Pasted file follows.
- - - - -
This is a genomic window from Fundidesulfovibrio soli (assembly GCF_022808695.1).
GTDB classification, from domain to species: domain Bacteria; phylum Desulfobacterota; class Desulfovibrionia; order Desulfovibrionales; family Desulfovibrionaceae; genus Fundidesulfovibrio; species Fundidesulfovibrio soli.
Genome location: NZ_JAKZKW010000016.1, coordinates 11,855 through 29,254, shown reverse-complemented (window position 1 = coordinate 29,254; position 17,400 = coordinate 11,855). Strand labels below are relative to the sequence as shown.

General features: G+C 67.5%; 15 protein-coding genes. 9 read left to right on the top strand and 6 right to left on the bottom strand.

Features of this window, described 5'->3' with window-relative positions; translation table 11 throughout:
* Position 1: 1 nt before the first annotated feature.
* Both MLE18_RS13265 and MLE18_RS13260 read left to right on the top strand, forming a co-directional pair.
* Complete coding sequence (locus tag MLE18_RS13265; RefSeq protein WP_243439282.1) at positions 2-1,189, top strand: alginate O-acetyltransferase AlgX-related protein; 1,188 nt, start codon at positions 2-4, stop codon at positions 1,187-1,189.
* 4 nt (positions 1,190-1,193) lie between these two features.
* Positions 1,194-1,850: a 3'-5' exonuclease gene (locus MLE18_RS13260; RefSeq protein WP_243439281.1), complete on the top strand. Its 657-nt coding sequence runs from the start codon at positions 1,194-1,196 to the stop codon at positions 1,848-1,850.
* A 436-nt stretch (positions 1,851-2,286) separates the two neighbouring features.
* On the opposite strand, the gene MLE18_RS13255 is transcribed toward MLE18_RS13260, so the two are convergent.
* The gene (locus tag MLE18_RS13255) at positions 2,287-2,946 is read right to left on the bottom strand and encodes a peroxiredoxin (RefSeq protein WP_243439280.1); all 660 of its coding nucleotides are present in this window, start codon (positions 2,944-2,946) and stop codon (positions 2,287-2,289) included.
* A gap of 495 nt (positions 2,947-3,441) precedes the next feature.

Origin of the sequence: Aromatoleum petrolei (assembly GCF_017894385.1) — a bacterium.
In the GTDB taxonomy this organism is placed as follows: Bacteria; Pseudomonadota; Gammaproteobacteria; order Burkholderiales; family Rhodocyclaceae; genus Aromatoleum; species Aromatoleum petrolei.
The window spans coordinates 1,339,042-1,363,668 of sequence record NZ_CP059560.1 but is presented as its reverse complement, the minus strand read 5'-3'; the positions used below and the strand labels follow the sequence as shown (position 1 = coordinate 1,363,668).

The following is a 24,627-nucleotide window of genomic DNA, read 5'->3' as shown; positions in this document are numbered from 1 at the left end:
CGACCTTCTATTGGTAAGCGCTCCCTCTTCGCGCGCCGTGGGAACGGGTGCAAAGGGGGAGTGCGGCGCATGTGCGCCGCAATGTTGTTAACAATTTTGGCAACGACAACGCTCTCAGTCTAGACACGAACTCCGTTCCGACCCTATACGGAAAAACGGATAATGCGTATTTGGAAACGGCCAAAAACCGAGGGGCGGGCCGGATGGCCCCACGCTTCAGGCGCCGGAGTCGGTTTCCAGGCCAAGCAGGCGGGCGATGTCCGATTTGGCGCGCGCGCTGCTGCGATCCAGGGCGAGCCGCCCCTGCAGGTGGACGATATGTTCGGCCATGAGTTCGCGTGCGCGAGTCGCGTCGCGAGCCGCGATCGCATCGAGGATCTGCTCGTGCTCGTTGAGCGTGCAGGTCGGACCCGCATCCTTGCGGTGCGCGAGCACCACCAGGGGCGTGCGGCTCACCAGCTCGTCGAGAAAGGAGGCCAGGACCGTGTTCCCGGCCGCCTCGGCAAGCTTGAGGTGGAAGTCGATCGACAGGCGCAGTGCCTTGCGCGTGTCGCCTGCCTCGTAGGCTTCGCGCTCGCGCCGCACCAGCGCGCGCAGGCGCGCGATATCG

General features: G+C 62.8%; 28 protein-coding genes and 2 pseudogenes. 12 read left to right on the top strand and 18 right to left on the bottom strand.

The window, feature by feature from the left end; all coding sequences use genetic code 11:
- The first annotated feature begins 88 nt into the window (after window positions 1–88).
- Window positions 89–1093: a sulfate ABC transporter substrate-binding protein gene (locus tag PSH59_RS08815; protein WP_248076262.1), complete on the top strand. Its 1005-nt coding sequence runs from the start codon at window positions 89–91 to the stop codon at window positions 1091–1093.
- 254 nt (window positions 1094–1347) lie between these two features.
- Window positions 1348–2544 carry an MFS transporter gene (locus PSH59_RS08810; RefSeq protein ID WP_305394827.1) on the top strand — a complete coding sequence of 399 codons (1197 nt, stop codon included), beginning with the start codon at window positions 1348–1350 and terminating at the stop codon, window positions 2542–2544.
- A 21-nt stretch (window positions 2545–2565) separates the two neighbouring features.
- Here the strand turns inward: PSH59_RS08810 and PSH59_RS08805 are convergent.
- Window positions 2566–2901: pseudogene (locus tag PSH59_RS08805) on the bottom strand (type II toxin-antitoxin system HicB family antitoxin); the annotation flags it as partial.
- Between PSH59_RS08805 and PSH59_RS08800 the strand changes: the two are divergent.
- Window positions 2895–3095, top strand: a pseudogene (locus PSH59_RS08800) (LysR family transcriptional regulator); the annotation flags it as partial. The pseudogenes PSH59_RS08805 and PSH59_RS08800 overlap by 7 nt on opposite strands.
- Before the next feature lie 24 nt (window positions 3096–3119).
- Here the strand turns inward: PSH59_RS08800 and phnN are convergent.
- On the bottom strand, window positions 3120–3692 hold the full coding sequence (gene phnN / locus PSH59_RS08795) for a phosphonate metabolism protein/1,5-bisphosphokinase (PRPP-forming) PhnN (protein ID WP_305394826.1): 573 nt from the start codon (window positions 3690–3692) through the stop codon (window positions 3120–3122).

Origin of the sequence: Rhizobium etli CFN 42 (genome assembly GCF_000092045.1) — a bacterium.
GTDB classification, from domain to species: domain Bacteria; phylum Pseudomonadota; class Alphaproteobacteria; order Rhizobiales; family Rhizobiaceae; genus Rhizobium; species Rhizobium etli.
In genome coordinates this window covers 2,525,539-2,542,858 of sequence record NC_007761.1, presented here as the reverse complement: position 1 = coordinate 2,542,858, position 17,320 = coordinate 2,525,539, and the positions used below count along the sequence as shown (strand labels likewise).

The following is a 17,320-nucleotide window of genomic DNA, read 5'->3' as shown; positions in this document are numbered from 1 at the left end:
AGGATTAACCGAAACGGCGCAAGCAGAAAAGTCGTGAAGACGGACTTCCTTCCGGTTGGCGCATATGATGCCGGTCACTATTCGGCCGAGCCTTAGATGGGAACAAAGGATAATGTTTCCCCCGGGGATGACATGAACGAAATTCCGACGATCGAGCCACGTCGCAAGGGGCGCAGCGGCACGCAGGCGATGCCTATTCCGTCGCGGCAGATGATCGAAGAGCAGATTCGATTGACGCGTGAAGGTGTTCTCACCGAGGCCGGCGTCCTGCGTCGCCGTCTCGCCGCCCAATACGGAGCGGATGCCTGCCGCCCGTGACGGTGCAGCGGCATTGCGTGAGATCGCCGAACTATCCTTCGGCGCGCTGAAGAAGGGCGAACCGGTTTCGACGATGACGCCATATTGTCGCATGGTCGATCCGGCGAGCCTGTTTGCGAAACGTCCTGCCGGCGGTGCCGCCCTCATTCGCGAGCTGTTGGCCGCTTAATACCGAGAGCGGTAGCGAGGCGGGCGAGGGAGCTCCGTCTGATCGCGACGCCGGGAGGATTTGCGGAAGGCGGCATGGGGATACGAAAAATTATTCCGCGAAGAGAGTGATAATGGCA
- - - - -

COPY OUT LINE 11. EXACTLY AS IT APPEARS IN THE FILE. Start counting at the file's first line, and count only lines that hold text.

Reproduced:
* A 436-nt stretch (positions 1,851-2,286) separates the two neighbouring features.